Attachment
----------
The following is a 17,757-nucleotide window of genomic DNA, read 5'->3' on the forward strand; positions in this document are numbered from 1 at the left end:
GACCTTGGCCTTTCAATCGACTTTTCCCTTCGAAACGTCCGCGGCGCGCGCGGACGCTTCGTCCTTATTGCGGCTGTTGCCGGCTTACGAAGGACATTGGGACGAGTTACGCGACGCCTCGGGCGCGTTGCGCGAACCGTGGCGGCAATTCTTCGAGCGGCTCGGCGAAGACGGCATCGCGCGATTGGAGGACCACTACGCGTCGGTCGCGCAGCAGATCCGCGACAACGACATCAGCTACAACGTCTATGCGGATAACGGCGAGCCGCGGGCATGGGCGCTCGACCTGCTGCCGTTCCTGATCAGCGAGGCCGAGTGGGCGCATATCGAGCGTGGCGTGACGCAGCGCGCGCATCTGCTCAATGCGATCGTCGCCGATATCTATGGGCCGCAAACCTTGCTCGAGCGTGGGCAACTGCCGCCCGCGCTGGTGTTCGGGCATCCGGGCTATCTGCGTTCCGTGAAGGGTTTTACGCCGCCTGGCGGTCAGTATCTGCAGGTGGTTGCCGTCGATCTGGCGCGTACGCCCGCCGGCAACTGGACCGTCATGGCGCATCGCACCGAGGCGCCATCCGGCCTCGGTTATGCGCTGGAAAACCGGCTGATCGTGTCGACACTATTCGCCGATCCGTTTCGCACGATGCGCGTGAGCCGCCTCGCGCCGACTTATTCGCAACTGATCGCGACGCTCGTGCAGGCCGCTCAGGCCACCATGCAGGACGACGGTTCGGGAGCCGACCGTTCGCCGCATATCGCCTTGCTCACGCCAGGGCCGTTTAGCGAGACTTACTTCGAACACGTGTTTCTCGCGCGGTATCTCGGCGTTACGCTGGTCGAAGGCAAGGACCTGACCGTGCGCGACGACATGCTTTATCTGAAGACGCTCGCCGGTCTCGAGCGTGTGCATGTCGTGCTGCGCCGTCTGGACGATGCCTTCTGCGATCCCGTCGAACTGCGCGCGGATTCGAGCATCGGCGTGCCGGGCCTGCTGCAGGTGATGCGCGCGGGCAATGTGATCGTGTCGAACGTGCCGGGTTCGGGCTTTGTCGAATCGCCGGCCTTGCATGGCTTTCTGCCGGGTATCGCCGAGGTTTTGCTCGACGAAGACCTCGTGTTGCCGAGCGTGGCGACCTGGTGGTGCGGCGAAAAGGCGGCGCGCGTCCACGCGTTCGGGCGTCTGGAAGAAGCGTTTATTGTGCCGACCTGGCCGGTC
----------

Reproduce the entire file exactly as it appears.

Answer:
The following is a 17,757-nucleotide window of genomic DNA, read 5'->3' on the forward strand; positions in this document are numbered from 1 at the left end:
GACCTTGGCCTTTCAATCGACTTTTCCCTTCGAAACGTCCGCGGCGCGCGCGGACGCTTCGTCCTTATTGCGGCTGTTGCCGGCTTACGAAGGACATTGGGACGAGTTACGCGACGCCTCGGGCGCGTTGCGCGAACCGTGGCGGCAATTCTTCGAGCGGCTCGGCGAAGACGGCATCGCGCGATTGGAGGACCACTACGCGTCGGTCGCGCAGCAGATCCGCGACAACGACATCAGCTACAACGTCTATGCGGATAACGGCGAGCCGCGGGCATGGGCGCTCGACCTGCTGCCGTTCCTGATCAGCGAGGCCGAGTGGGCGCATATCGAGCGTGGCGTGACGCAGCGCGCGCATCTGCTCAATGCGATCGTCGCCGATATCTATGGGCCGCAAACCTTGCTCGAGCGTGGGCAACTGCCGCCCGCGCTGGTGTTCGGGCATCCGGGCTATCTGCGTTCCGTGAAGGGTTTTACGCCGCCTGGCGGTCAGTATCTGCAGGTGGTTGCCGTCGATCTGGCGCGTACGCCCGCCGGCAACTGGACCGTCATGGCGCATCGCACCGAGGCGCCATCCGGCCTCGGTTATGCGCTGGAAAACCGGCTGATCGTGTCGACACTATTCGCCGATCCGTTTCGCACGATGCGCGTGAGCCGCCTCGCGCCGACTTATTCGCAACTGATCGCGACGCTCGTGCAGGCCGCTCAGGCCACCATGCAGGACGACGGTTCGGGAGCCGACCGTTCGCCGCATATCGCCTTGCTCACGCCAGGGCCGTTTAGCGAGACTTACTTCGAACACGTGTTTCTCGCGCGGTATCTCGGCGTTACGCTGGTCGAAGGCAAGGACCTGACCGTGCGCGACGACATGCTTTATCTGAAGACGCTCGCCGGTCTCGAGCGTGTGCATGTCGTGCTGCGCCGTCTGGACGATGCCTTCTGCGATCCCGTCGAACTGCGCGCGGATTCGAGCATCGGCGTGCCGGGCCTGCTGCAGGTGATGCGCGCGGGCAATGTGATCGTGTCGAACGTGCCGGGTTCGGGCTTTGTCGAATCGCCGGCCTTGCATGGCTTTCTGCCGGGTATCGCCGAGGTTTTGCTCGACGAAGACCTCGTGTTGCCGAGCGTGGCGACCTGGTGGTGCGGCGAAAAGGCGGCGCGCGTCCACGCGTTCGGGCGTCTGGAAGAAGCGTTTATTGTGCCGACCTGGCCGGTC